“I’m thankful I was able to finish college, but other than that, I don’t miss much about Portland,” she added.
After graduation, Mejia considered attending a school where she could join either another Division I program or perhaps a Division II, but after consulting with Cole, she chose SOU for several reasons: The system felt like a better fit, she’d likely get plenty of opportunities and she’d also be back home with her family.
“I wanted that passion for basketball to come back to me,” Mejia said. “I’m back where people believe in me and they support me, unlike in Portland, where people doubted me. And they will remember me.”
“It feels like now I can breathe,” she added. “I can be happy and continue to succeed and keep moving forward. It’s kinda like saying, ‘Yeah, that’s me.’”
When Mejia began to consider enrolling in a master’s program at SOU, Cole reached out to Carlson to tell him about the “priceless heart and leadership and character” Mejia would bring to the program.
Last week, Mejia missed a day of practice because she had to drive to Portland to deal with issues pertaining to her DACA status, a prime example of her ongoing legal struggle, which has been an “eye-opening” learning experience for Carlson and Mejia’s teammates.
“Not everyone’s facing those challenges on a day-to-day basis,” Carlson said. “It’s very impressive how she takes everything in stride and looks for the best in things. She continues to go to the positive side.”
Cole also sold Mejia on capitalizing on the small window of opportunity she had worked so hard to create in order to seize her master’s degree — and on the ability to get her smile back.
“This was a kid who did this with no one in her family tree to advise her,” Cole said. “I always was honored to try to be a sounding board for her.”
Mejia has relished her role as leader for the Raiders — who have nine new players on their roster this season — and Carlson has enjoyed having her.
“Having that first local kid to come into the program was very important for us,” Carlson said. “It worked out on a lot of levels for the both of us and we’re just thrilled that it did.”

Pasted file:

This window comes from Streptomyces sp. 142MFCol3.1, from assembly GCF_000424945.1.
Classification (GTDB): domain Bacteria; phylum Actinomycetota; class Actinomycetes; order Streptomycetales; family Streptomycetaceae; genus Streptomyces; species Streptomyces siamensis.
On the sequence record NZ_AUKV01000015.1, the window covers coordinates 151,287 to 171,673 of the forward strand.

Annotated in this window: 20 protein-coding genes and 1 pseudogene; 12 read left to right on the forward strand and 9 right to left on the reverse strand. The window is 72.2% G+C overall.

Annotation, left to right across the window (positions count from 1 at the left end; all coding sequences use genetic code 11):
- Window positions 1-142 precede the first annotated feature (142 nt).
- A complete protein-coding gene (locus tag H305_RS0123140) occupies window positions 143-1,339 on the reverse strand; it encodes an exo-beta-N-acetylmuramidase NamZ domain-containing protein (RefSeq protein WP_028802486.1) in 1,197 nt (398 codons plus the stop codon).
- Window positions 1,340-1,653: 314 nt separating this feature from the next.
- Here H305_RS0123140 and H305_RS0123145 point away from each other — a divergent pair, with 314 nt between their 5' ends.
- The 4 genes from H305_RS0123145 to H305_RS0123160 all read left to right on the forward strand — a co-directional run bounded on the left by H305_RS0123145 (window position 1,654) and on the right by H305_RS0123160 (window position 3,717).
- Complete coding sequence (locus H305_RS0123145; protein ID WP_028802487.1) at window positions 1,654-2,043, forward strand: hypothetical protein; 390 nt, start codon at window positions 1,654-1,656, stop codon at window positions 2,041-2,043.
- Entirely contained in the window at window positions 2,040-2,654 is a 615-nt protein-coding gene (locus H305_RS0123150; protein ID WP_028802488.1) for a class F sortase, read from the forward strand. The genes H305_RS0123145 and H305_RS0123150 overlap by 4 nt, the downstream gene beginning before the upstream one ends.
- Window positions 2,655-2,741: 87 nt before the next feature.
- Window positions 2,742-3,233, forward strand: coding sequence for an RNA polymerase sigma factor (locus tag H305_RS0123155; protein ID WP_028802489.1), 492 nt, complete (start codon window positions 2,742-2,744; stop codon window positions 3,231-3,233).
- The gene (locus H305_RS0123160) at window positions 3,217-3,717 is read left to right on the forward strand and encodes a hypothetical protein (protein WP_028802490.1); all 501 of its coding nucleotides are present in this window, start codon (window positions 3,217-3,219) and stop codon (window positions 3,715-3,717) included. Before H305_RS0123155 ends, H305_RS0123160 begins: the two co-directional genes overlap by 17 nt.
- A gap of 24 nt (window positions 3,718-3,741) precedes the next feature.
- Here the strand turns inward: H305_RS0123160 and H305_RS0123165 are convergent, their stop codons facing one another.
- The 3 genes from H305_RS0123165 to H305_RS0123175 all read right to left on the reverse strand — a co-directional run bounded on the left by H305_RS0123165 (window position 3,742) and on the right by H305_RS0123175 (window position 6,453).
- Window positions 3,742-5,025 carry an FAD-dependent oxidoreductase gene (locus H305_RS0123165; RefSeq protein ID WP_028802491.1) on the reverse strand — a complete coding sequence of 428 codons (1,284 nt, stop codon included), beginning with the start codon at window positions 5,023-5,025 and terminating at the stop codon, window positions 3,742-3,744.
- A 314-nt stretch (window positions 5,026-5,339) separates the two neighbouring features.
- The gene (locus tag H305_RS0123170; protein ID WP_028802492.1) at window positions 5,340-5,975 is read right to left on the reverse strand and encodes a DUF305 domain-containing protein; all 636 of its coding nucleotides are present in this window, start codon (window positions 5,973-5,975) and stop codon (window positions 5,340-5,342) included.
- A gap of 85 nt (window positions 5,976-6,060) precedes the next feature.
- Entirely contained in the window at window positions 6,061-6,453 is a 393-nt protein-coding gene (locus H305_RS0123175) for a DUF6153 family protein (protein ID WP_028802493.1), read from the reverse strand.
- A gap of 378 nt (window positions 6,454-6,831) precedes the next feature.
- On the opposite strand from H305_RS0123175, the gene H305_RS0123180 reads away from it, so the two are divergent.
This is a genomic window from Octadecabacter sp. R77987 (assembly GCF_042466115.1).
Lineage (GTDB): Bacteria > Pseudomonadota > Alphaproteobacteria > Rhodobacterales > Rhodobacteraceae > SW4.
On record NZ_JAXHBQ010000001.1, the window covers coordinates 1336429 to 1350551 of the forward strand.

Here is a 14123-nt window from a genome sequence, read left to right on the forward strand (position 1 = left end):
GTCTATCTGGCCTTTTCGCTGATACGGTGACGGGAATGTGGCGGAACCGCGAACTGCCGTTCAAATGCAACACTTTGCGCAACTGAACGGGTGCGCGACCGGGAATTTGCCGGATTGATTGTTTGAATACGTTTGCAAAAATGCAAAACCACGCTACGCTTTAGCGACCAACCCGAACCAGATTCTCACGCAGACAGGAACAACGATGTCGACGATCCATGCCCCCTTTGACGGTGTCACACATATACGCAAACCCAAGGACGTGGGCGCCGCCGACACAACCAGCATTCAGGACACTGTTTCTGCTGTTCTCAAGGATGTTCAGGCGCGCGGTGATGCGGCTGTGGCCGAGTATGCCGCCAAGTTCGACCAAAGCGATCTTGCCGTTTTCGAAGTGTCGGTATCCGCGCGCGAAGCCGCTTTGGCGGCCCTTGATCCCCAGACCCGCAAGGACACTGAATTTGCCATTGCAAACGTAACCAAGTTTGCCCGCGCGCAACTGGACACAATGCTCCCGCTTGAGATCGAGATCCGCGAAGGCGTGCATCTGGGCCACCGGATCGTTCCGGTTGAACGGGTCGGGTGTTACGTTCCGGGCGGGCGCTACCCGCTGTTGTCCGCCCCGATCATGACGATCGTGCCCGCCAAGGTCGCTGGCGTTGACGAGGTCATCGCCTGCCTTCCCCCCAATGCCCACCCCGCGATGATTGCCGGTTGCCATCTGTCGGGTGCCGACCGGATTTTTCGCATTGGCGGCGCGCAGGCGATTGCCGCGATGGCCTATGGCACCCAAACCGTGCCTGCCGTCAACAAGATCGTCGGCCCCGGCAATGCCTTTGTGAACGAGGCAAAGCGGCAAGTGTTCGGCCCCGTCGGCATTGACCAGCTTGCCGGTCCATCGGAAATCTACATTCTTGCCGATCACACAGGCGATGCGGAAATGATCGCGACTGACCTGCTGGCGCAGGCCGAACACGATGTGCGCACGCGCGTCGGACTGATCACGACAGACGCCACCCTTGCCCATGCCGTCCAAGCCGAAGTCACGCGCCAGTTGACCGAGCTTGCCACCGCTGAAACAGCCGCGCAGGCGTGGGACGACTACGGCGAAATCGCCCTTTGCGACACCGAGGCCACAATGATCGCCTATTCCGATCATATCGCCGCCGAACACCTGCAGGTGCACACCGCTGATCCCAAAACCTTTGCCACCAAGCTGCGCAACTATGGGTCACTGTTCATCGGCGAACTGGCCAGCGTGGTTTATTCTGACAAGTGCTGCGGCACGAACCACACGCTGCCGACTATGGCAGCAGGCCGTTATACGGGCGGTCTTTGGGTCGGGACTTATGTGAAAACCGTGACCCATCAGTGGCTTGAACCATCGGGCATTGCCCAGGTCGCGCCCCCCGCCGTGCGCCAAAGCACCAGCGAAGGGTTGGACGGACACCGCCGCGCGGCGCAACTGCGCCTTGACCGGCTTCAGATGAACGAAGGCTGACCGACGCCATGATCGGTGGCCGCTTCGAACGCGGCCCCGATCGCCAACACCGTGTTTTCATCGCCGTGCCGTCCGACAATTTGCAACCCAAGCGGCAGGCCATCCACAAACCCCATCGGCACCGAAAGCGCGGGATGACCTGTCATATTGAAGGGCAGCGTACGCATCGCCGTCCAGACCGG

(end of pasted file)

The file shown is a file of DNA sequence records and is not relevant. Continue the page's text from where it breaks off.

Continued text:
Mejia fits the system “really well” and is starting to get more comfortable, even though there’s been a big adjustment during the three months since she joined the program, Carlson said.
“We expect her to only improve,” he said. “She’s here to become a better player. She wants to continue to improve and we’re excited to see her improve. With her drive and her work ethic, by the end of the year we think she’s gonna be a really special player for us.”
Mejia also wants to be a special community member — given the chance. She’s pursuing her master’s in education after attaining a bachelor’s degree in criminology and criminal justice with a minor in psychology at PSU.
Since early childhood, Mejia has wanted to work in law enforcement. Ideally, she’d like to become an investigator focusing on child protection.
In the meantime, Mejia still spends plenty of time at Kids Unlimited — now as a part-time employee, instead of a client — and on the basketball court with Cole, whom she assists with coaching at South Medford.
“My one goal right now is to finish strong at SOU and show people that basketball is the love of my life — prove it every single practice and every single game by giving it my all,” she said. “Because it’s my time. It’s my time now.”
Now the question is: Will time remain on her side?
“Who knows from now if I’m even going to have the opportunity to finish my master’s?” Mejia said. “I don’t know if my journey’s going to end getting my master’s when I know I can do more than just my master’s.”
“A Ph.D.? I don’t know, I could see that happening,” she added. “Because if I want it, I’m gonna go out and get it, no matter what.”
Said Cole: “For (Remi), it’s one more road block that she has to overcome. I say that with hope and optimism, but it’s scary for kids like Remi who’ve done nothing but contribute since they got to this country.”
And only time will tell if Mejia will be allowed to stay in this country to continue pursuing her American dream.
“We all immigrated to find a home, so we shouldn’t let that get taken away from us, especially when you consider a place a home,” she said. “The kids are our future, so we should always want the best for them. Imagine someone else like me, fighting right now to stay with their family. I’m 23 years old and I’m terrified that I might not be with my family. You don’t want that for yourself, and you don’t want that for anyone else.”
“Whatever’s happening right now, I know God is good,” she added. “I have a lot of hope and faith that things will go OK — that things will go to a positive way. I always have this positive mindset.”
A mindset that continues to serve her well.
— Reach reporter Mike Oxendine at 541-776-4499 or firstname.lastname@example.org